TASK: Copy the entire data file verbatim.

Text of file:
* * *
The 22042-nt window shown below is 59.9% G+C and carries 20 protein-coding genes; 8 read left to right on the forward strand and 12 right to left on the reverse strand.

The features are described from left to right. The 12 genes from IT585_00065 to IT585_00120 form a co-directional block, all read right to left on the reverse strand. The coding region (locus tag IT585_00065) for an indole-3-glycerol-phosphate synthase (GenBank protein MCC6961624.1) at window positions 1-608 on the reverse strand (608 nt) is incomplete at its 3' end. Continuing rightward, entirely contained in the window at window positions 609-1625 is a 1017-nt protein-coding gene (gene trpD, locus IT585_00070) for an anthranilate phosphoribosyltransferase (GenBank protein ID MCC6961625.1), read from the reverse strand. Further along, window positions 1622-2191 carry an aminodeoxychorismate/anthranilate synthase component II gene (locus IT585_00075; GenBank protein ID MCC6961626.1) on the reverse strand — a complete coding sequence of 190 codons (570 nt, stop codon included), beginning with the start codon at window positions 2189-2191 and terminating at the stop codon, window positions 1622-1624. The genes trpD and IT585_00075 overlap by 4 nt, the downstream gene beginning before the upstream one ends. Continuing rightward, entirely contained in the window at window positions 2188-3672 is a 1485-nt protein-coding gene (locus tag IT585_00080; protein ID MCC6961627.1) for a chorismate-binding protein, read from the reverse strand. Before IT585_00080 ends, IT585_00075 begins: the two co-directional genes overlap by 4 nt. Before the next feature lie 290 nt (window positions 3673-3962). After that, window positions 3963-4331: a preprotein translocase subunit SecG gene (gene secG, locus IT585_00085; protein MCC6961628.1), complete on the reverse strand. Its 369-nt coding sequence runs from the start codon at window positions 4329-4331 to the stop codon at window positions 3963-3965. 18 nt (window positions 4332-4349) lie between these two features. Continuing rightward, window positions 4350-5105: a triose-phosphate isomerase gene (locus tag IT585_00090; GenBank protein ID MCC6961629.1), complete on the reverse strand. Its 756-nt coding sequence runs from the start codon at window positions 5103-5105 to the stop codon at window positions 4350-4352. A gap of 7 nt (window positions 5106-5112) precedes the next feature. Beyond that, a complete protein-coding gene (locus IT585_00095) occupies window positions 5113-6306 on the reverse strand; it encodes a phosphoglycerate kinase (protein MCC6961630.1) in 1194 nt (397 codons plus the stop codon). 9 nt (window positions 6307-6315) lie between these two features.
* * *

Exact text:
The 22042-nt window shown below is 59.9% G+C and carries 20 protein-coding genes; 8 read left to right on the forward strand and 12 right to left on the reverse strand.

The features are described from left to right. The 12 genes from IT585_00065 to IT585_00120 form a co-directional block, all read right to left on the reverse strand. The coding region (locus tag IT585_00065) for an indole-3-glycerol-phosphate synthase (GenBank protein MCC6961624.1) at window positions 1-608 on the reverse strand (608 nt) is incomplete at its 3' end. Continuing rightward, entirely contained in the window at window positions 609-1625 is a 1017-nt protein-coding gene (gene trpD, locus IT585_00070) for an anthranilate phosphoribosyltransferase (GenBank protein ID MCC6961625.1), read from the reverse strand. Further along, window positions 1622-2191 carry an aminodeoxychorismate/anthranilate synthase component II gene (locus IT585_00075; GenBank protein ID MCC6961626.1) on the reverse strand — a complete coding sequence of 190 codons (570 nt, stop codon included), beginning with the start codon at window positions 2189-2191 and terminating at the stop codon, window positions 1622-1624. The genes trpD and IT585_00075 overlap by 4 nt, the downstream gene beginning before the upstream one ends. Continuing rightward, entirely contained in the window at window positions 2188-3672 is a 1485-nt protein-coding gene (locus tag IT585_00080; protein ID MCC6961627.1) for a chorismate-binding protein, read from the reverse strand. Before IT585_00080 ends, IT585_00075 begins: the two co-directional genes overlap by 4 nt. Before the next feature lie 290 nt (window positions 3673-3962). After that, window positions 3963-4331: a preprotein translocase subunit SecG gene (gene secG, locus IT585_00085; protein MCC6961628.1), complete on the reverse strand. Its 369-nt coding sequence runs from the start codon at window positions 4329-4331 to the stop codon at window positions 3963-3965. 18 nt (window positions 4332-4349) lie between these two features. Continuing rightward, window positions 4350-5105: a triose-phosphate isomerase gene (locus tag IT585_00090; GenBank protein ID MCC6961629.1), complete on the reverse strand. Its 756-nt coding sequence runs from the start codon at window positions 5103-5105 to the stop codon at window positions 4350-4352. A gap of 7 nt (window positions 5106-5112) precedes the next feature. Beyond that, a complete protein-coding gene (locus IT585_00095) occupies window positions 5113-6306 on the reverse strand; it encodes a phosphoglycerate kinase (protein MCC6961630.1) in 1194 nt (397 codons plus the stop codon). 9 nt (window positions 6307-6315) lie between these two features.